Psychology of a Trade

We've all seen it before. A team makes a trade and sends a well-liked player out of town for a player that either is deemed an unreasonable replacement or is not liked right off the bat because they will never be like the player the team lost.

Even early in the season recently, there have been a number of trades that have been made that makes you wonder what the rest of the team members involved were thinking when they happened. It's not like the trades were huge in terms of players involved, but all in all, I think there are several psychological factors that influence a team's feelings towards trades and player moves in general.

A clear example is the Mike Richards and Jeff Carter trades, which could have had a huge effect on the Philadelphia Flyers, positive an negative. The players coming in have huge pressure on them to perform well and basically replace the two players. So good luck Jakub Voracek, Wayne Simmonds and Brayden Schenn!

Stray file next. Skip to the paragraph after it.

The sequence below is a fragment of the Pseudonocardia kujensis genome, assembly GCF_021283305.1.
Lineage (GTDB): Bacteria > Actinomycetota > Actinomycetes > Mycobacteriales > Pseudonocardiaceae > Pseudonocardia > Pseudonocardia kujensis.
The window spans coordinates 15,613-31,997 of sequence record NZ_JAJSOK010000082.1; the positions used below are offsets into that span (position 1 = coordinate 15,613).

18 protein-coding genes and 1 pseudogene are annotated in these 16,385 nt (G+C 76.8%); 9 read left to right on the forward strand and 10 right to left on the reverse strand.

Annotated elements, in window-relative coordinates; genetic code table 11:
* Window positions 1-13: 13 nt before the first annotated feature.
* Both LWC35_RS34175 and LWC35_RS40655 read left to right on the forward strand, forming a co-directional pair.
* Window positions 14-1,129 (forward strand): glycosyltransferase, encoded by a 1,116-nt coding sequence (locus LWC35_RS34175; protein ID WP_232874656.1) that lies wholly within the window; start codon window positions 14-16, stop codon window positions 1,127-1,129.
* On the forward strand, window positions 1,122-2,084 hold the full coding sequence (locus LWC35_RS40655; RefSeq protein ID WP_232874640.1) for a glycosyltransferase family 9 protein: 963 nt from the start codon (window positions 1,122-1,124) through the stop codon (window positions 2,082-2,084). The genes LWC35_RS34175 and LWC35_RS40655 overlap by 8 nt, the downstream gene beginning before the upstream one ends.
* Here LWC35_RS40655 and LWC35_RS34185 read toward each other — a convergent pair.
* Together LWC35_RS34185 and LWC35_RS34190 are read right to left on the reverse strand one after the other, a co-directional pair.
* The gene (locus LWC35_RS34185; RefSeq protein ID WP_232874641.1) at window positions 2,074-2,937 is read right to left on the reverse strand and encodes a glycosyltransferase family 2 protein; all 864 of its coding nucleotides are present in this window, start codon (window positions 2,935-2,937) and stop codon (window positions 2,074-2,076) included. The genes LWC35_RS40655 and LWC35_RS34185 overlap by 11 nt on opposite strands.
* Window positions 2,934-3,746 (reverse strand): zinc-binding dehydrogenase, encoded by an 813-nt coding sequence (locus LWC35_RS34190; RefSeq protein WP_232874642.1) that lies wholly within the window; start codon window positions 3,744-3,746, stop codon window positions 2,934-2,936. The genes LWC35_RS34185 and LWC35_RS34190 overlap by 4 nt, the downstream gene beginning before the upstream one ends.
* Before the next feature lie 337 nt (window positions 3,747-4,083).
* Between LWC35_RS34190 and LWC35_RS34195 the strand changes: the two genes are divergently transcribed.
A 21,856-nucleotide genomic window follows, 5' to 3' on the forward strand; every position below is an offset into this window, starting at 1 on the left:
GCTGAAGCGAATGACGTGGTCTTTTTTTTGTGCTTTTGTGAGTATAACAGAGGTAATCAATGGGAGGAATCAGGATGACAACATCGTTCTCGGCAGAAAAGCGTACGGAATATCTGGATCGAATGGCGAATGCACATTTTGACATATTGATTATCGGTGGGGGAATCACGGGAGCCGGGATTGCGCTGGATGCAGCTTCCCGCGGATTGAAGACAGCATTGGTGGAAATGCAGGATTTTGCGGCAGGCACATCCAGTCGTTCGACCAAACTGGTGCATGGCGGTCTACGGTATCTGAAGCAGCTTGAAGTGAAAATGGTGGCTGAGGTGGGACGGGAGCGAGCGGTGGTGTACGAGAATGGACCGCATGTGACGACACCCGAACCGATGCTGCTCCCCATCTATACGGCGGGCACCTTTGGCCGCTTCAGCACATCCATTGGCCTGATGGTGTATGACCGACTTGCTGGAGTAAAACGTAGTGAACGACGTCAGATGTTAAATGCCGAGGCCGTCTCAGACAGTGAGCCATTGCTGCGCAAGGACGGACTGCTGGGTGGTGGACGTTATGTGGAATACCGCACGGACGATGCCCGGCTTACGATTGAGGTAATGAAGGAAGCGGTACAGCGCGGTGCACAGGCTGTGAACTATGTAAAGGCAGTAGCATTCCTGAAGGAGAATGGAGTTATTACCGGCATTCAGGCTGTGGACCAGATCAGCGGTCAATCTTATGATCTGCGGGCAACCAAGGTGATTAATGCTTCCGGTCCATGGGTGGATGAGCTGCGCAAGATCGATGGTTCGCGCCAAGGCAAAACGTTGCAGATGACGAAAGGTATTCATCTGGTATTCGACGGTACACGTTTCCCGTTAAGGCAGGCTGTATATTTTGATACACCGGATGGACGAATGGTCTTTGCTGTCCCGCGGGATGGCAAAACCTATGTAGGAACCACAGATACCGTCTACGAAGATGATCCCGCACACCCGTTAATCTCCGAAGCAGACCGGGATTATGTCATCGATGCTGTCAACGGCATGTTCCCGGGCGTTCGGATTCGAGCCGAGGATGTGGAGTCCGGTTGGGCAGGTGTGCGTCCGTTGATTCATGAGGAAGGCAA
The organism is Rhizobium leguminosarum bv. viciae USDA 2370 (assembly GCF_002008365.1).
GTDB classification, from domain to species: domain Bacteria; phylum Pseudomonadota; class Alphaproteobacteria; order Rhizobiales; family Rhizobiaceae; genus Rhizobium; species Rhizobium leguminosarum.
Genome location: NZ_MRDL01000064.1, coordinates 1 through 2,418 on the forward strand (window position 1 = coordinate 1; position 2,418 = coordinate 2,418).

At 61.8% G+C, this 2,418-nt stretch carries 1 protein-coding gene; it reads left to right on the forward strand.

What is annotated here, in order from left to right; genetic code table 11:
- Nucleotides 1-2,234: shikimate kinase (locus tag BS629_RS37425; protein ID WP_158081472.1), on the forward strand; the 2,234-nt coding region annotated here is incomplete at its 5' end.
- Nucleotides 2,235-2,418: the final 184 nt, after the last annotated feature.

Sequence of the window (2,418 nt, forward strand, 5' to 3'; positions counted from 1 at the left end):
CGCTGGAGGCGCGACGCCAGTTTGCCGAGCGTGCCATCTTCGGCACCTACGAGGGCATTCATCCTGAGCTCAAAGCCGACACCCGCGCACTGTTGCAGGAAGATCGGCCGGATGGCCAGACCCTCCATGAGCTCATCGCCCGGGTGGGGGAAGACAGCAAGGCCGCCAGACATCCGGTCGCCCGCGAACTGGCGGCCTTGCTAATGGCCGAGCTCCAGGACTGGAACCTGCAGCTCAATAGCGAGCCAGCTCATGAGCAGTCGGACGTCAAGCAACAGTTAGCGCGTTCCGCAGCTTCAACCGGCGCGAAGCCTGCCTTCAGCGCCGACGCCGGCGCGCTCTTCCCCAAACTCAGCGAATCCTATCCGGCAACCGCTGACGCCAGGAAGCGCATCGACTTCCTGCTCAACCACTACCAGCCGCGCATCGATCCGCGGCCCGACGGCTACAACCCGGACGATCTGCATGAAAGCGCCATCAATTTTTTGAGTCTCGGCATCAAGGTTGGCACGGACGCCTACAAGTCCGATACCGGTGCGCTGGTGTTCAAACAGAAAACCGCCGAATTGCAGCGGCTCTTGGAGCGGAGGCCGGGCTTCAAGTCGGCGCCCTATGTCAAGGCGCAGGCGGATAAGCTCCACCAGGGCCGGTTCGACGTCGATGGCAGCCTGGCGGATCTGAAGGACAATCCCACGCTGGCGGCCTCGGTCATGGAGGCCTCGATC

Here are some examples of some preseason and early regular season deals that I looked at in particular:

  1. Daymond Langkow to Phoenix, Lee Stempniak to Calgary
  2. David Steckel to Toronto, 5th Round Pick to New Jersey
  3. David Booth, Steve Reinprecht, 3rd Round Pick to Vancouver, Mikael Samuelsson, Marco Sturm to Florida
  4. Petteri Nokelainen, Garrett Stafford to Montreal, Brock Trotter, 7th Round Pick to Phoenix

The easiest one to look at is the Langkow-Stempniak deal. Langkow used to play in Phoenix, so he would be embraced by the fans there anyway. Lee Stempniak might not be missed that much because Langkow was the player in return. But looking at what Calgary lost, fans might be upset because:

  • Langkow was a meat and potatoes type of guy
  • He sustained a serious neck injury and bounced back
  • Stempniak is another former Leaf picked up by the Flames

When I try and see what players might feel when this happen, all I see is some being fine with it, but other questions arising, such as, "Will this new guy take my ice time?" or "If that guy can get traded, does that mean I can too?"

In a player for player swap like the Coyotes-Flames one, the psychology might be the easiest to understand in terms of players losing teammates/friends and trying again with new bodies.